While supply and demand are important factors in setting interest rates, central banks also play a major role. In the U.S., the Federal Reserve Bank, commonly known as the Fed, can influence interest rates by buying and selling debt instruments, such as Treasury Bonds. During a recession, the Fed can buy up bonds. This offers additional liquidity to banks and can lead to lower interest rates. In turn, this can stimulate the economy through increased lending.
Role of Private Lenders
A private lender is a non-government bank or credit union that loans money to individuals and businesses. Private lenders also have a role in determining interest rates during a recession, either directly or indirectly. For example, private lenders may make it more difficult for borrowers to qualify for loans during a recession, as they will become far more cautious about loaning money. During a recession, you may need a higher credit score to qualify for a loan, or a loan may require a higher down payment than it did before.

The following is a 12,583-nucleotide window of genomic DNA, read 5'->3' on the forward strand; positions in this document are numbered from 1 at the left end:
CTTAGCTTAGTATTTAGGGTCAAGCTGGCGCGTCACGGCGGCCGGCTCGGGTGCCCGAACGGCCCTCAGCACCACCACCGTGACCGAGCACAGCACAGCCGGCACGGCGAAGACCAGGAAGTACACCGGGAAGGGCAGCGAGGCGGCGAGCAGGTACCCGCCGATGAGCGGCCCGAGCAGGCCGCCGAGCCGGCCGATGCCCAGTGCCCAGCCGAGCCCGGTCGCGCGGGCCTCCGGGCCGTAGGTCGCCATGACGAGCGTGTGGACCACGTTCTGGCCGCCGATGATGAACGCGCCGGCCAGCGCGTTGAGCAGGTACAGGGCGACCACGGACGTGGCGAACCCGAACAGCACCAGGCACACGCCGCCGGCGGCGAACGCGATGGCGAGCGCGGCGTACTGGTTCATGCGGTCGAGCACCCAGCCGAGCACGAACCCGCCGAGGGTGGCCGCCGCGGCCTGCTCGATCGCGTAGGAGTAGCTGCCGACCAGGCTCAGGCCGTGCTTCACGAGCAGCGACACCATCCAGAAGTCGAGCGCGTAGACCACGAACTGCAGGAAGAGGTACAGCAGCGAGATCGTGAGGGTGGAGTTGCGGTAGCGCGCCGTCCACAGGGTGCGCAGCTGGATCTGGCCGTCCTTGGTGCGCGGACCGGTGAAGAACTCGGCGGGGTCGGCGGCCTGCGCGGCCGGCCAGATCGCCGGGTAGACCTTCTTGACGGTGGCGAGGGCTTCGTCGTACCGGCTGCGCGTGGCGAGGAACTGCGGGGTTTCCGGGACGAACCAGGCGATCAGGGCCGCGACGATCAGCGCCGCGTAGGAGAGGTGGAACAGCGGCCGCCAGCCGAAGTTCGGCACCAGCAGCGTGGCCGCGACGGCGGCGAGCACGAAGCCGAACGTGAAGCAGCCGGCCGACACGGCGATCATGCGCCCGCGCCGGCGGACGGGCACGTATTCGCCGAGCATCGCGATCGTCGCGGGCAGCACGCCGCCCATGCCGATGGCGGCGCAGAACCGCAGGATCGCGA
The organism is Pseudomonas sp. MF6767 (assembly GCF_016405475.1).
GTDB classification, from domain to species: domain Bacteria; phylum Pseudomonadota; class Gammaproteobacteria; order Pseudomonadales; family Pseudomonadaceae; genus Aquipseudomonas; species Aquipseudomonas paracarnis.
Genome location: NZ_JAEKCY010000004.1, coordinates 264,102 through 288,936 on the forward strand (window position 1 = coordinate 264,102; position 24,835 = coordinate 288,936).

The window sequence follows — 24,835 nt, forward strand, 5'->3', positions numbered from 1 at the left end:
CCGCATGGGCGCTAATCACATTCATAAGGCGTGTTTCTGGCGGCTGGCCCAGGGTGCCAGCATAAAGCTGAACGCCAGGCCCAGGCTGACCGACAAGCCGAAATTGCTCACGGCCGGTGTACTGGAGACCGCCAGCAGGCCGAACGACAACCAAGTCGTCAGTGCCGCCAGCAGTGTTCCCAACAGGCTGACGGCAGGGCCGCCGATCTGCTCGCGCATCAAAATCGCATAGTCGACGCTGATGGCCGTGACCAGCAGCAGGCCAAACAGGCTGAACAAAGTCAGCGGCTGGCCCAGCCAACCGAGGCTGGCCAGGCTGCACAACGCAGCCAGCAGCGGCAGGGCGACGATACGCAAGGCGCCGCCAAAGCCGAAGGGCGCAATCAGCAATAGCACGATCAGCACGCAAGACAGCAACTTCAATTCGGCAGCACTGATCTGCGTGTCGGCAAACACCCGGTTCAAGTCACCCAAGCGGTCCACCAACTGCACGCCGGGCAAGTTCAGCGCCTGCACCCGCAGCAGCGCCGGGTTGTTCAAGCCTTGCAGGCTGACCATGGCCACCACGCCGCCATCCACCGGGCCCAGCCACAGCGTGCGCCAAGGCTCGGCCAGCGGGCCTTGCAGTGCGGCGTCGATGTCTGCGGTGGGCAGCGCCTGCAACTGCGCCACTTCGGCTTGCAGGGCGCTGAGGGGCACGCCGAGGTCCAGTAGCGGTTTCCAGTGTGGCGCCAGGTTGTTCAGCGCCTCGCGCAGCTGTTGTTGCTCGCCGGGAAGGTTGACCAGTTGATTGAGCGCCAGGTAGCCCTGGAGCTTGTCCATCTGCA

Example of a Recession and Its Impact on Interest Rate
The most recent example of a recession and its effect on interest rates is the COVID-19 pandemic. In March 2020, when lockdowns began taking effect in the U.S., the average interest rate of a 30-year fixed-rate mortgage was 3.45%. However, that rate dropped steadily over the year, falling to 2.68% by December 2020.As the economy began to recover in 2021, that rate rose and fell, eventually rising to 3.10% by December 2021. And as the economic recovery continued to progress and economic growth increased, the rate reached 3.76% in February 2022.
Should I Refinance During a Recession?
Your decision to refinance your home mortgage or other debts will depend on your existing rates and the current rates available, as well as your income and credit score. If you have credit cards or personal loans, you might have the opportunity to pay off your loans sooner if you have a lower interest rate.